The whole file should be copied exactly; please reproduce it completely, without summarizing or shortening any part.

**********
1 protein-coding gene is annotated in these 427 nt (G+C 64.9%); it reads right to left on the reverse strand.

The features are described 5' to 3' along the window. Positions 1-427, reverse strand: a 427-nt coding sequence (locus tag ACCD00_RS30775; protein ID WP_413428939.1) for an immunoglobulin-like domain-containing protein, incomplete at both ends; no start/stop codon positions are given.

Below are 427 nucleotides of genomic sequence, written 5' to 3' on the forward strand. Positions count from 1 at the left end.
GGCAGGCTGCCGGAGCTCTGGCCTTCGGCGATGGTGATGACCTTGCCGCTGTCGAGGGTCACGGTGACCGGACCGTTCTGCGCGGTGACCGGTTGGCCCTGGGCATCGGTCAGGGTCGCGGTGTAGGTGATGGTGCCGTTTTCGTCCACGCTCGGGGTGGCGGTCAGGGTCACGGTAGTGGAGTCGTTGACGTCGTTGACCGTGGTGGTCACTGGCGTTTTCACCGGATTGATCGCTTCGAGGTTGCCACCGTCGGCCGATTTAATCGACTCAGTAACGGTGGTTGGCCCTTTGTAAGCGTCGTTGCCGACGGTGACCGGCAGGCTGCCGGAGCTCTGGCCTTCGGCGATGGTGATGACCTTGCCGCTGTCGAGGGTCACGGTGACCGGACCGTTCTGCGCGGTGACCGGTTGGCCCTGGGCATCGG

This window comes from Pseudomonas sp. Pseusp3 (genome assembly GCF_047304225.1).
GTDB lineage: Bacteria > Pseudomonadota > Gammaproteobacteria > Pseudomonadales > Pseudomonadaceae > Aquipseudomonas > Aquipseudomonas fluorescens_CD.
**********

1 protein-coding gene is annotated in these 427 nt (G+C 64.9%); it reads right to left on the reverse strand.

The features are described 5' to 3' along the window. Positions 1-427, reverse strand: a 427-nt coding sequence (locus tag ACCD00_RS30775; protein ID WP_413428939.1) for an immunoglobulin-like domain-containing protein, incomplete at both ends; no start/stop codon positions are given.

Below are 427 nucleotides of genomic sequence, written 5' to 3' on the forward strand. Positions count from 1 at the left end.
GGCAGGCTGCCGGAGCTCTGGCCTTCGGCGATGGTGATGACCTTGCCGCTGTCGAGGGTCACGGTGACCGGACCGTTCTGCGCGGTGACCGGTTGGCCCTGGGCATCGGTCAGGGTCGCGGTGTAGGTGATGGTGCCGTTTTCGTCCACGCTCGGGGTGGCGGTCAGGGTCACGGTAGTGGAGTCGTTGACGTCGTTGACCGTGGTGGTCACTGGCGTTTTCACCGGATTGATCGCTTCGAGGTTGCCACCGTCGGCCGATTTAATCGACTCAGTAACGGTGGTTGGCCCTTTGTAAGCGTCGTTGCCGACGGTGACCGGCAGGCTGCCGGAGCTCTGGCCTTCGGCGATGGTGATGACCTTGCCGCTGTCGAGGGTCACGGTGACCGGACCGTTCTGCGCGGTGACCGGTTGGCCCTGGGCATCGG

This window comes from Pseudomonas sp. Pseusp3 (genome assembly GCF_047304225.1).
GTDB lineage: Bacteria > Pseudomonadota > Gammaproteobacteria > Pseudomonadales > Pseudomonadaceae > Aquipseudomonas > Aquipseudomonas fluorescens_CD.